The question is: Can we stop change? How do we handle changes in our lives? Can we ever be prepared enough?

Someone once shared this with me “The Change that is most certain is change itself”.  There is no escaping change.   The crux of the matter is whether it is a change that is anticipated or not; a change that is welcomed or not; a change that is feared or not, and so forth.  Any change that does not align with personal comfort incite negative emotions.

Whatever the change may be we need to deal with them. We may never be totally prepared but having the right frame of mind and constantly working proactively with the environment can relieve some of the effects of unexpected changes.

Have you ever asked how prepared are you?

Listening and Watching On The Move

Within my circle of friends I am considered rather tech-savvy but that is only by comparison to their knowledge level.  For example, I have only started on the podcast interest over the past few months and I am enjoying it.  While I enjoy music I am not one of those who would perpetually stuck my ears with a pair of earphones all day, everyday.

I love to play with tech gadgets and I “upgraded” my MP3 player to an iPod Classic a year ago.  With a capacity of 120GB, it would take a lot to fill it up especially when I do not watch movies on it.  Now that I have a little more time on my hands, I spent some of it in exploring iTunes and found iTune U.  Actually I did the exploration only after I was introduced to http://www.TED.com through one of the newsletter that I signed up for.  So what is the attraction?

Podcasts are audio files (MP3) and VodCasts are audio-visual files (MP4) which you can play on any MP3/4 players.  So many podcasts and vodcasts are now available for free that it can be exhausting to just browse through the subjects and titles even before you start listening, watching or downloading them.  But they have so much to offer in terms of both general education and entertainment.  I am continually amazed by the wealth of information available.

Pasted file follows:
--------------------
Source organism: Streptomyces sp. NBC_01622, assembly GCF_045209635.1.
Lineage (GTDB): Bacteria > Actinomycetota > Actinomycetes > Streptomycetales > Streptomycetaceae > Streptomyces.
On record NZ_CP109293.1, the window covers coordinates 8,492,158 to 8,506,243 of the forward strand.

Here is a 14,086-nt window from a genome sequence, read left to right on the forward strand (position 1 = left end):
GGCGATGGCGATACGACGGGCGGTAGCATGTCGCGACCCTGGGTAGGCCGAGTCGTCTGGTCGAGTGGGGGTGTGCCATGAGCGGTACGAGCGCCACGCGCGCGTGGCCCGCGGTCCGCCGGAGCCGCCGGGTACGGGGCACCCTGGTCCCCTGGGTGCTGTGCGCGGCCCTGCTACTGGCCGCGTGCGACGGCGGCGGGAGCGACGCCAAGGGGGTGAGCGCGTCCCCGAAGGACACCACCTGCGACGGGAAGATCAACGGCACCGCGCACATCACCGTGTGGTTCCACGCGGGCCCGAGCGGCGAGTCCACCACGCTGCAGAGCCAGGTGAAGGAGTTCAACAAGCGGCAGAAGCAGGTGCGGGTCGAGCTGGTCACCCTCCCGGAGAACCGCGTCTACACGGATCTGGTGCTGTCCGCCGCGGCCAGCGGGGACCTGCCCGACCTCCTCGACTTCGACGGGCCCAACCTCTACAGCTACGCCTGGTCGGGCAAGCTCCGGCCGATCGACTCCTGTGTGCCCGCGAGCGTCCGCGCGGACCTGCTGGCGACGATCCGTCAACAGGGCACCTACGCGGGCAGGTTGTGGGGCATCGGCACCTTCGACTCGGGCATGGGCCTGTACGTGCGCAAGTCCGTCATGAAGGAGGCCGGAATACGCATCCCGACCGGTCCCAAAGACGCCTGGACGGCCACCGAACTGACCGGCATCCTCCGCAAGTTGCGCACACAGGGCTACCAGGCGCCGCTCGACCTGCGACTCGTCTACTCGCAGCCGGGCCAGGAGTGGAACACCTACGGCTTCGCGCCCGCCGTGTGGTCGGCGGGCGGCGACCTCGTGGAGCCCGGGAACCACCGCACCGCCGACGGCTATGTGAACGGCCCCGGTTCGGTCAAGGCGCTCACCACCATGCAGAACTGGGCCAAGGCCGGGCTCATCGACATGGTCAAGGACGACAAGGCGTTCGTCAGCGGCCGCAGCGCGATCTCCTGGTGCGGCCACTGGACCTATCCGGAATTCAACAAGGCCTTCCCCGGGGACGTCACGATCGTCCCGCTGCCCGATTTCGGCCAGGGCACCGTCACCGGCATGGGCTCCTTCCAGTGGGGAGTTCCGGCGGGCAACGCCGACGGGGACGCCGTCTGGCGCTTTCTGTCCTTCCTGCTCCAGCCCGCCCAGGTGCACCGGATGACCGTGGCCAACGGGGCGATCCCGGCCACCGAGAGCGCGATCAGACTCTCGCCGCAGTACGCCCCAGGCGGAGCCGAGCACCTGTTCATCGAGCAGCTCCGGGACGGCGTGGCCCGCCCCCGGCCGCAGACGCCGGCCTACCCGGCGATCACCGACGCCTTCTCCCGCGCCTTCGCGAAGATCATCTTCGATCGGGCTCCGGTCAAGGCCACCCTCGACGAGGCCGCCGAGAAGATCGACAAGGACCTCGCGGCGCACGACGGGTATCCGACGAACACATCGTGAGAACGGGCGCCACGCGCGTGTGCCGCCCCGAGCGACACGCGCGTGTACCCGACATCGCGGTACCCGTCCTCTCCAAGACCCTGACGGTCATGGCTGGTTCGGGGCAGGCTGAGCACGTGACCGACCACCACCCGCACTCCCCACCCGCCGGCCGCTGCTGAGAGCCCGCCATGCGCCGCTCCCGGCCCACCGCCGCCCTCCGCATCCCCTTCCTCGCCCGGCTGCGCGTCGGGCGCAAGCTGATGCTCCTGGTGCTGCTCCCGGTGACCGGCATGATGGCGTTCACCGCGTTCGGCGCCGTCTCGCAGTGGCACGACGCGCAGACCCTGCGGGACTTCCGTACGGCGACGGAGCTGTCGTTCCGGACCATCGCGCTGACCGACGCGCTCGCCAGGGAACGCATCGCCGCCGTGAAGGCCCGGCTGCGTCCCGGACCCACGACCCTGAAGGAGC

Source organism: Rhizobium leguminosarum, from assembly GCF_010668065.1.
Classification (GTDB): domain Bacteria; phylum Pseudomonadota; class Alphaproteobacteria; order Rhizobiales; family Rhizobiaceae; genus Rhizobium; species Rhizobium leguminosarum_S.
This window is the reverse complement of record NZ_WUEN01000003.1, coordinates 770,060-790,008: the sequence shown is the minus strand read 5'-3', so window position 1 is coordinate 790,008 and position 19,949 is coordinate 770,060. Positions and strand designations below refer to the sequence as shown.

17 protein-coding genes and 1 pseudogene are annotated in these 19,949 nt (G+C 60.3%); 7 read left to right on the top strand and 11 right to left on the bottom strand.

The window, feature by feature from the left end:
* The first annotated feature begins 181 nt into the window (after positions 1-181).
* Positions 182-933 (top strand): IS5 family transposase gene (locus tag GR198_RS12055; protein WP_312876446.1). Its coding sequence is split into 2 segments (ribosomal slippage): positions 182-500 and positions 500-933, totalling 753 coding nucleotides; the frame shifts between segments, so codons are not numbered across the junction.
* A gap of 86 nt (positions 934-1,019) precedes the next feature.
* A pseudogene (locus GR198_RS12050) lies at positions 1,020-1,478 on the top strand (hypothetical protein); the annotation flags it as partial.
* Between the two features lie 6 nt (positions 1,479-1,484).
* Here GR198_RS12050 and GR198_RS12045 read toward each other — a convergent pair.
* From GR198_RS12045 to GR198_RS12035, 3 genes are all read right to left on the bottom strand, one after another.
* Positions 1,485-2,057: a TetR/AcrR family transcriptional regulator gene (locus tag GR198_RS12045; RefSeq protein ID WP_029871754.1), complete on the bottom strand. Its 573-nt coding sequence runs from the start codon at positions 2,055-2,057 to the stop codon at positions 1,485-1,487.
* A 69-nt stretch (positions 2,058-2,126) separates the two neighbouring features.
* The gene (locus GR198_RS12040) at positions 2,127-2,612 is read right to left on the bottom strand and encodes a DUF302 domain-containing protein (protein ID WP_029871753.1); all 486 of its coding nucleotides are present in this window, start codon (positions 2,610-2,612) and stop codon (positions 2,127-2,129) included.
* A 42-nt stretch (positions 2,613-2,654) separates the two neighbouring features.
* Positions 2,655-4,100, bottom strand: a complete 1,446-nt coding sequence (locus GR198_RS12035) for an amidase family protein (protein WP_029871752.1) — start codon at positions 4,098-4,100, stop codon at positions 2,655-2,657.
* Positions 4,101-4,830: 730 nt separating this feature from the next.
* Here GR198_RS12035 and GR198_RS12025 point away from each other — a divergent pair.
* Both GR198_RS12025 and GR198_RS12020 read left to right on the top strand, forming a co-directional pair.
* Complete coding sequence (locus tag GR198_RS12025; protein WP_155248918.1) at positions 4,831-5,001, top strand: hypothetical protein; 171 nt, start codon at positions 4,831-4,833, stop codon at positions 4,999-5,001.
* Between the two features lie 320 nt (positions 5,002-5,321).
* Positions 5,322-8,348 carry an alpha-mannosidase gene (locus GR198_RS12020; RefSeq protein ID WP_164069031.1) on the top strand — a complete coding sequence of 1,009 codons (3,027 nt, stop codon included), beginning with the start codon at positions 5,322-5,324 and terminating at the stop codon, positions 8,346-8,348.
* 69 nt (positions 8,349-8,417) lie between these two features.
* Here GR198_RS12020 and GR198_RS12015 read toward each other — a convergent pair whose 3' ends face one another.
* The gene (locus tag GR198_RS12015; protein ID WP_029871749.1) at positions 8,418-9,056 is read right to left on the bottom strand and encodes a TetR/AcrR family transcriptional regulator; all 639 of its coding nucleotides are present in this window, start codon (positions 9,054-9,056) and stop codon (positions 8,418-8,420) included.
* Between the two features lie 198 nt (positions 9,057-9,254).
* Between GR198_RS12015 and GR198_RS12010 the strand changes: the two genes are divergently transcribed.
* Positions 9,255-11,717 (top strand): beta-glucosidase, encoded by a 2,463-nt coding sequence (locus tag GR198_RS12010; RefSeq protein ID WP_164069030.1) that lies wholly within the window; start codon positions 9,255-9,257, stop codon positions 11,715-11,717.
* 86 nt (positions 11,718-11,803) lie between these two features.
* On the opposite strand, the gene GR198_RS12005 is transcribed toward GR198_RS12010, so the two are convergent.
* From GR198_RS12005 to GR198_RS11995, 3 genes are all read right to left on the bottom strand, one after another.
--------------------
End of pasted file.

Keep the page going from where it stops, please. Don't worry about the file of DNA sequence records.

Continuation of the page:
There are a number of websites where you can find vodcasts ands podcasts which you can watch or listen to online or download them for later use.  The most popular one is probably YouTube and almost everyone knows about it.  However, the video clip library contains such indiscriminative subjects that makes it difficult to search for the more serious content, or so I thought until I found the Education segment within it.

Google also has their own library of educational video clips of talks, seminars, etc. uploaded by universities and other subject authoritative producers made available for free.  Some of the video clips are as short as under 15 minutes to over an hour long with wide ranging subjects on various sciences, politics, literature, humanities, education, business, engineering, etc.

There is no shortage of video clips to watch and download.  I like http://www.TED.com which showcases videos normally not longer than 30 minutes or so.  Some are very inspiring and funny and the length of the videos is just right for the iPod to listen to on typical bus or train journey or while waiting for a friend to turn up for tea. I get a kick in thinking I am better “educated” and wiser after a bus journey listening to my iPod.  No time wasted there.  For me this is also the best time for pondering.  I tend to daydream, looking out the window unseeingly and so some useful data injection is always welcomed.  I also like to listen to audio books and podcasts when I go for a walk.

The other thing I like about TED is that some of the video clips come with subtitles of various languages and so if English is not your natural language or you are not an English speaker, the subtitle choices are of a great help. It also offers interactive transcription that links to the video clip.  By clicking anywhere within the transcription will take you to the corresponding location in the video, better than clicking onto the fast-forward button.

Everyone of those I have introduced TED to enjoy the videos and I started noticing there are more and more people having them bookmarked on their iPhones.

I learned that UChannel and Academic Earth feature free online courses from universities but I have yet visited them.  I probably will do that after I finish this article.